Some Thoughts Before The Review: I’ve been a fan of Witchblade for a long time. It’s surprising that the annual is the first one the series has ever had. It’ll be interesting to see what one of my favorite writers, Jay Faerber, does with one of my favorite characters.
“If Looks Could Kill” – Jay Faerber (Writer), Eric Basaldua (Pencils), Rick Basaldua (Inks), Dulce Brassea & Alix Minjarez (Ink Assists), and John Starr (Colors)
The Story: A beautiful woman commits murder and then has no recollection of the event. As it turns out, she’s not the only one suffering from a case of the murder and amnesia combo. The only thing the ladies have in common is that they all had work done by the same respected plastic surgeon. Coincidence? Sara Pezzini doesn’t think so.
What’s Good and What’s Not So Good: The first story in the Witchblade Annual, “If Looks Could Kill” is a classic Witchblade story in every way. Whether that’s a good or bad thing is something that I’d rather leave up to you, the reader, to decide. If you miss the days when Witchblade was a T and A fest with some action and supernatural mystery thrown in, then you’ll definitely find a lot to like about the first part of the Annual. If you prefer how Witchblade is now, a cop story/supernatural epic that stays in touch with it’s roots thanks to a small side of T and A, then you will probably find “If Looks Could Kill” to be pretty basic (and probably somewhat obnoxious).
Personally, I prefer how Witchblade is now as opposed to how it used to be. That said, I have to give credit where it is due. “If Looks Could Kill” is definitely a success on a technical level. The writing is sharp and the visuals do a nice job of taking advantage of the story being told (even if the all supermodels populating the story do look a bit inconsistent and interchangeable).
“Ned” – Joshua Cozine & Joe Henderson (Writers), Sheldon Mitchell (Pencils), Rick Basaldua (Inks), Dulce Brassea & Alix Minjarez (Ink Assists), and Blond (Colors)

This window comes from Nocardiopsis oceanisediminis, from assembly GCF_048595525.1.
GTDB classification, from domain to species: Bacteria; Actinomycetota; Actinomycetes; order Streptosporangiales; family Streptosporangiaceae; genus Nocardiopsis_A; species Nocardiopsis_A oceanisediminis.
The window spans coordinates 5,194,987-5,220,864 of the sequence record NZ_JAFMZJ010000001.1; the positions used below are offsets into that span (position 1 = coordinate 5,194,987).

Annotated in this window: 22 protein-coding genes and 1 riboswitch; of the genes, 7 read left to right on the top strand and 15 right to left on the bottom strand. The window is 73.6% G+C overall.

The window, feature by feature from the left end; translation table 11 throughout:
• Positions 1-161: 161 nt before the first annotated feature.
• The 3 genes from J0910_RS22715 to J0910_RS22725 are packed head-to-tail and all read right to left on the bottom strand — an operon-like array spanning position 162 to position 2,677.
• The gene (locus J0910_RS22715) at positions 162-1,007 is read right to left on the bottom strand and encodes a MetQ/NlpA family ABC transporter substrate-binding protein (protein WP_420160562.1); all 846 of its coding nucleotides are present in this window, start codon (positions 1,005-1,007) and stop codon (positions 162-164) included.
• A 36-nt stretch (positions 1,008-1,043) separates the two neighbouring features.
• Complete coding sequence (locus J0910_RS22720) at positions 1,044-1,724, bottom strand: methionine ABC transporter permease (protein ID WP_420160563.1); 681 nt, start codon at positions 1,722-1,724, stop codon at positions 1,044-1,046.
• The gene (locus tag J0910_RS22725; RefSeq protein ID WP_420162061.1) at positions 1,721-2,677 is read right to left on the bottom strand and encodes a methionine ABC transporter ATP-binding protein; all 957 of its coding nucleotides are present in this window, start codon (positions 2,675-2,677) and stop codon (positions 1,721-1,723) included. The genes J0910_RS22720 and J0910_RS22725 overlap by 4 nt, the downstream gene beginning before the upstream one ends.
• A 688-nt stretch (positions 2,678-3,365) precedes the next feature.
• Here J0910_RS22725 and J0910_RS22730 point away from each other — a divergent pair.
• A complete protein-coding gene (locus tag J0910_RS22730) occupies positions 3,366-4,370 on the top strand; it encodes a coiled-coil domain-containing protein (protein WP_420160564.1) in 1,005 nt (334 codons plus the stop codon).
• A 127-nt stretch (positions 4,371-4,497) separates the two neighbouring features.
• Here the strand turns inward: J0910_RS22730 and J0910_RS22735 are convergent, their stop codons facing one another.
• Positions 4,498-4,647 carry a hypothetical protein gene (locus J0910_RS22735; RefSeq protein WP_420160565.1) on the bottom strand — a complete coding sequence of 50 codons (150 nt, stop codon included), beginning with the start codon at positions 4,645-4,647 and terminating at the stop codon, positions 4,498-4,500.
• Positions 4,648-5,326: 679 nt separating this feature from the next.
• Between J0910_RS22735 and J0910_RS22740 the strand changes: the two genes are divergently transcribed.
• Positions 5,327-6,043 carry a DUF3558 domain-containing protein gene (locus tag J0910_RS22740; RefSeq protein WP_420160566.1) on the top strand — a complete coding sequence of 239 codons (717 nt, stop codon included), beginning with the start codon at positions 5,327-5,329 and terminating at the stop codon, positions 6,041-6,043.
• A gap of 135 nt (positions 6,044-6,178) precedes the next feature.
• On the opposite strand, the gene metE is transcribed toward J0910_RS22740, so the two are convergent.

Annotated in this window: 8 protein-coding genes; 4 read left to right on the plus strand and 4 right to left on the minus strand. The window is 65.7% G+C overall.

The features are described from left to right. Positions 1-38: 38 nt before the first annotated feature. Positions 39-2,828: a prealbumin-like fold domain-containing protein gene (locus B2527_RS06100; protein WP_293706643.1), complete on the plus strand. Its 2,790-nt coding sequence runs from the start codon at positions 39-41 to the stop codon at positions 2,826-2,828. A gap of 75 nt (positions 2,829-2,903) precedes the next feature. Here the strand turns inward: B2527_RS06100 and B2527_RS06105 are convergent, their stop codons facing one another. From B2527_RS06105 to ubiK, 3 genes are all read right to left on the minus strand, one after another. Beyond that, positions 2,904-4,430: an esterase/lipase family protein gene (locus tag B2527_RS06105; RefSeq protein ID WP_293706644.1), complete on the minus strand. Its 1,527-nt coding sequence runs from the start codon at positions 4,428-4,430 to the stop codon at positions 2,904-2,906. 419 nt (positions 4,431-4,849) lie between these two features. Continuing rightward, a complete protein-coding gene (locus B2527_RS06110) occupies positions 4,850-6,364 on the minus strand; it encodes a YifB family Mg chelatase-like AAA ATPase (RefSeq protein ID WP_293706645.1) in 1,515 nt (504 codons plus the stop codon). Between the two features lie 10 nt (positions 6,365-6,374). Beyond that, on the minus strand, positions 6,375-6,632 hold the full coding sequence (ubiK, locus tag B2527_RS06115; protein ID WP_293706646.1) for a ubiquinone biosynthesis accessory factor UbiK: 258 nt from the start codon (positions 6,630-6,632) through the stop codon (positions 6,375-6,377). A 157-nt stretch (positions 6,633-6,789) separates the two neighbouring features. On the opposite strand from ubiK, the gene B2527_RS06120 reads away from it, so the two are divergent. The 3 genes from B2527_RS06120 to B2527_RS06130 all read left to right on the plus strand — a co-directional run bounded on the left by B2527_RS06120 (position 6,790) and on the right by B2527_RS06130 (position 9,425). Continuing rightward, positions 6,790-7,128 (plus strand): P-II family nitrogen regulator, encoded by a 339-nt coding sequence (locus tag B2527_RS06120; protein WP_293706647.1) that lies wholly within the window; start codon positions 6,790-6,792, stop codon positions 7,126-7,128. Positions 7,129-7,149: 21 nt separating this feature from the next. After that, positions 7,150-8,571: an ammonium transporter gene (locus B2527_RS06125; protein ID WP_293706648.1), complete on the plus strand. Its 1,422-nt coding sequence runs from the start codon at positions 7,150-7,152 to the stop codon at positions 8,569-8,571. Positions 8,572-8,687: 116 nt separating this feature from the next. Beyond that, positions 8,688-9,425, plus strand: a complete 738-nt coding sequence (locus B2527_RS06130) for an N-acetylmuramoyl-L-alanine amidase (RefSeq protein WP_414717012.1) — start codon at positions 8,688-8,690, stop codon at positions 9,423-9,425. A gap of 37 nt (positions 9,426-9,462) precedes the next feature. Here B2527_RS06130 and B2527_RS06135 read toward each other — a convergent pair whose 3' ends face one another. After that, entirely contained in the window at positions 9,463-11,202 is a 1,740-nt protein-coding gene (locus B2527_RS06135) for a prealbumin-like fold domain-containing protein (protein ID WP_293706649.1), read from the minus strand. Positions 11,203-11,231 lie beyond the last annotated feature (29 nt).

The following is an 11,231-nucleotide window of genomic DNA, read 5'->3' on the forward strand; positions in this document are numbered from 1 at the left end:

The Story: Number thirteen, that’s how Ned is known in the prison he has been sent to. Why number thirteen? Because Ned is the thirteenth cellmate Mr. Ian Nottingham has had. But all is not as it seems with the timid Ned…
What’s Good and What’s Not So Good: “Ned” is an odd story, especially in comparison to “If Looks Could Kill.” The first story works as a standalone read, but “Ned” seems to be all about laying the groundwork for future Witchblade stories. Longtime readers will no doubt recognize the name “Nottingham” and all the rest will no doubt be intrigued by the introduction of the mysterious inmate Ned. So, I guess what I’m trying to say is that “Ned” is an interesting read that features some compelling dialogue and sufficiently moody artwork, but it seems like the story would be better suited as a backup story in a regular issue of Witchblade as opposed to the Annual.
Conclusion: The first Witchblade Annual presents two very different, though quite decent stories in a way that should please both new and longtime fans. I recommend checking it out if you like Witchblade or have wanted to give it a try.